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Dynamic Chiropractic – January 1, 2005, Vol. 23, Issue 01
Dynamic Chiropractic
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Dynamic Chiropractic

A Report on the United National Public Relations Campaign

By Kent Greenawalt

Happy New Year, and welcome to a new year in chiropractic! The background work on our United National Public Relations Campaign has been going strong for more than a year. At this point in time, I want to review the accomplishments that we have made and discuss our plans for the future.

Background

As we all know, chiropractic has been around for 110 years, and we have not put forth a unified message to the public. I call chiropractic the best-kept secret in health care. It is a challenge for the public to understand us, value us, or be motivated to use us, when we can't effectively explain who we are, what we can do for them, and how we do it. The public doesn't realize all the good things that chiropractic has to offer, and the facts reflect this:

  • Only one in 10 Americans is a chiropractic patient.
  • Enrollment in chiropractic colleges is down more than 30 percent over the past six years.
  • The media gives us more negative coverage than positive.

Step 1: The Meeting

Realizing that we needed to do something to help the chiropractic profession, a group of chiropractic leaders was called together at the Congress of Chiropractic State Associations (COCSA) meeting in Las Vegas in November 2003. I invited people that I knew were thinking of starting their own individual public relations campaigns. The facts about chiropractic listed above were used to establish the need for a united national PR effort. After hearing the case for a united effort, these leaders signed two documents: the Declaration of National Public Relations Unity and the Pledge of National Public Relations Unity. Basically, they agreed to not start any public relations efforts on their own and to work together on a united national public relations campaign.

Some of the chiropractic organizations that signed the agreement were the American Chiropractic Association (ACA), the International Chiropractors Association (ICA), the Foundation for Chiropractic Education and Research (FCER), the National Board of Chiropractic Examiners (NBCE), the Association of Chiropractic Colleges (ACC), and the Student American Chiropractic Association (SACA).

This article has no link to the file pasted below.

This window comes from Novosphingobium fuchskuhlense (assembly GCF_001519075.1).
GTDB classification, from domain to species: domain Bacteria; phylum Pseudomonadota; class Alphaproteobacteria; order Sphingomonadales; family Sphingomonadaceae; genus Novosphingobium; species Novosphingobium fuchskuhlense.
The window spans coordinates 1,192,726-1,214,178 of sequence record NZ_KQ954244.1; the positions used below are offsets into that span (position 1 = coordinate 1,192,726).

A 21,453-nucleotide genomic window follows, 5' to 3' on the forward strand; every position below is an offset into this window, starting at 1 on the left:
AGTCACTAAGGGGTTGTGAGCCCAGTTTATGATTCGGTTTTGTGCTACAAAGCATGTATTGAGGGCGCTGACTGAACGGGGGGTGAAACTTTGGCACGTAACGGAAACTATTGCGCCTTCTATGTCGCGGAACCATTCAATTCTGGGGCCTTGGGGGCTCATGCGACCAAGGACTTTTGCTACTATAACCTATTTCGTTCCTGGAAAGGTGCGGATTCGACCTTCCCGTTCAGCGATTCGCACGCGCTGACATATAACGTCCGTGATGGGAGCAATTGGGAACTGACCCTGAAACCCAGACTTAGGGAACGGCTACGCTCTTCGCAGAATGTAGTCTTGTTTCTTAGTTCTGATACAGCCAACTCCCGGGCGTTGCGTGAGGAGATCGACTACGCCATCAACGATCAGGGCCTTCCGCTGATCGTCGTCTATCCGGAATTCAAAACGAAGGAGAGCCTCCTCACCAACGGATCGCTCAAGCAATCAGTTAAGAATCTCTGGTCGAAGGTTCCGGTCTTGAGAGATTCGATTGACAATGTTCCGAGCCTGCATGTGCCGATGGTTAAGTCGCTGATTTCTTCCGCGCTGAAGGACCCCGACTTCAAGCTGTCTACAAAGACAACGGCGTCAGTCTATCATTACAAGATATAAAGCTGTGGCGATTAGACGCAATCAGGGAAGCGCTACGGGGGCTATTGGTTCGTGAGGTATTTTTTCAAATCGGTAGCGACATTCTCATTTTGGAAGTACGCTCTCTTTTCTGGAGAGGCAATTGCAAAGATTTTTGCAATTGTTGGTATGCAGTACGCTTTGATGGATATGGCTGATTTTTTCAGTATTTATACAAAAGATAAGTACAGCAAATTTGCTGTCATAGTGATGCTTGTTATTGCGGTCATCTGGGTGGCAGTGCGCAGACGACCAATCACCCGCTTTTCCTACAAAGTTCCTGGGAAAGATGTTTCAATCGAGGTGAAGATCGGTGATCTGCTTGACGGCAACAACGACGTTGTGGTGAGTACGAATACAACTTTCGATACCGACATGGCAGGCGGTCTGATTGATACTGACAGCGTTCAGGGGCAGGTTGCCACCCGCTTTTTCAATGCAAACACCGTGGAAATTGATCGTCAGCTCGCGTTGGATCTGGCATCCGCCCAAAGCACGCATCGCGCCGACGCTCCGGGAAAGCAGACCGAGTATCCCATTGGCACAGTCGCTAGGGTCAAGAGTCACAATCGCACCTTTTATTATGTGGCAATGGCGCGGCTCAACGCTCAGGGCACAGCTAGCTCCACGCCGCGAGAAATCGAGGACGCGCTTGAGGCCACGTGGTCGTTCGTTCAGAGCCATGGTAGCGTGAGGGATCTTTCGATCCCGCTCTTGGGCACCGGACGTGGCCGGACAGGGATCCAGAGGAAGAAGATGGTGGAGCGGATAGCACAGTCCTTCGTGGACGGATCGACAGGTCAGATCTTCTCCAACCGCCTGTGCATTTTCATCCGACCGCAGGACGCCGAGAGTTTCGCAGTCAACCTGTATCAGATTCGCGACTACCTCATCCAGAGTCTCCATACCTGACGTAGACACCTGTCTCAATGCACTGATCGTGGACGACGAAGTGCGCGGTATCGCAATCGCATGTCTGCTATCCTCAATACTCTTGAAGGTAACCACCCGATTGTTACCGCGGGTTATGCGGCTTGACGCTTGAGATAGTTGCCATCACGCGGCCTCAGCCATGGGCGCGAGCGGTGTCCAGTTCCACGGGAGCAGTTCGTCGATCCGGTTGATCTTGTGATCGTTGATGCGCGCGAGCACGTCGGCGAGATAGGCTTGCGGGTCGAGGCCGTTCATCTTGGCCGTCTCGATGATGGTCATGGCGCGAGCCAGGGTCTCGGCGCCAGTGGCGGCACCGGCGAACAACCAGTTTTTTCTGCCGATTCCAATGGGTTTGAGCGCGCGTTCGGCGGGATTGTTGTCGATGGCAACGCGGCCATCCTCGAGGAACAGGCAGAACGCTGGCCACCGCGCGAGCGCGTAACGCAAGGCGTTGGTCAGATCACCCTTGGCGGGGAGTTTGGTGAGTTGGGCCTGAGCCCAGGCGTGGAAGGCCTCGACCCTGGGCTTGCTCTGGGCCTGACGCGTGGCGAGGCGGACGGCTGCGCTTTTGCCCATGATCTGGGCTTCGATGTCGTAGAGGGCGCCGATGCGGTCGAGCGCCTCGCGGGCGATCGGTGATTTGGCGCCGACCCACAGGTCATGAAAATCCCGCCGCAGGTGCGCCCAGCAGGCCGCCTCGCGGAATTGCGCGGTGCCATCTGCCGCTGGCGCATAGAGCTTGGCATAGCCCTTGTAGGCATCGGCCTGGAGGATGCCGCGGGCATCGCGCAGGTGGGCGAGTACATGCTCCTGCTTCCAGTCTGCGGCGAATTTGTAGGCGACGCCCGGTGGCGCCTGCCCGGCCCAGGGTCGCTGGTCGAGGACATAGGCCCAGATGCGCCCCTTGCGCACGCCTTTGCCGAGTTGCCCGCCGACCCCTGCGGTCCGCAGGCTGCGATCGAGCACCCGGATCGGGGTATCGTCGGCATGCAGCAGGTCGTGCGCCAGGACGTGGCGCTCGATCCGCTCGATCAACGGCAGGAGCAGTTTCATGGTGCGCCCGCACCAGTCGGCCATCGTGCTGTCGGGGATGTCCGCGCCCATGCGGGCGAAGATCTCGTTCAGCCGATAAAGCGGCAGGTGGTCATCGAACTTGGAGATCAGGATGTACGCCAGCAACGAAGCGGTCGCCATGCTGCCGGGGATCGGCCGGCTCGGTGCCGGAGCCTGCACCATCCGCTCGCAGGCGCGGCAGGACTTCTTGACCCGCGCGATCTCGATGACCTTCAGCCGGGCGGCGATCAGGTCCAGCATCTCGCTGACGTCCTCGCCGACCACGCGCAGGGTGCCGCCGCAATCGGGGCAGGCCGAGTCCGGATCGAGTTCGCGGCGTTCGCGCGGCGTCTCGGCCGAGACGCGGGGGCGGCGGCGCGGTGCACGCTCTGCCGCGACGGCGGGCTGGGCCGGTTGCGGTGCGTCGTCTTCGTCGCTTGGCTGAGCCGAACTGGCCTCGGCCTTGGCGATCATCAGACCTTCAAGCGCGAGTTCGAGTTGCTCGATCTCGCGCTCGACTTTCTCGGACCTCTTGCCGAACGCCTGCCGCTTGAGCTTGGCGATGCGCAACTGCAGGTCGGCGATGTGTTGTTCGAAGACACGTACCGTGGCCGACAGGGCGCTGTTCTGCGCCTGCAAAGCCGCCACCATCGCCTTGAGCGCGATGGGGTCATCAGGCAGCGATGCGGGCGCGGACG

At the meeting, we established the need to get a public relations firm to do a scientific analysis of the consumer marketplace, and from that analysis, generate a message with one goal - to get the public to make an appointment to see a chiropractor. We agreed that the firm should develop the message, not the chiropractors. Nothing has changed regarding this issue. In order for this to work, I told the group: We need your money and support, but not your opinions. We can't do what we've done in the past; having many chiropractors from many factions get in a room and tell a firm what to do. That will not work. Let the pros do it.

Step 2: The Foundation for Chiropractic Progress

The next step was the formation of the Foundation for Chiropractic Progress, which is a 501(c)(3) foundation that allows you to make tax-deductible donations. This is very important; it allows chiropractic associations, chiropractic colleges, chiropractic vendors, individual chiropractors, and the public to donate money for this effort.

Step 3: The Firm

Once the foundation was in place to collect the funds, we needed to conduct a search to find the best public relations firm in North America to work with us. Many firms were interviewed, and the top three were invited to Chicago to make a formal presentation. The winner was Manifest Communications from Toronto. Manifest will be the strategic brain trust of the effort, and the execution of the campaign will be done by Chicago public relations gurus Edelman, who have promoted such clients as online travel giant Expedia. Manifest and Edelman also have experience with health care clients, such as the Anemia Institute for Research and Education, the Canadian Diabetes Association, and the Canadian Hearing Society.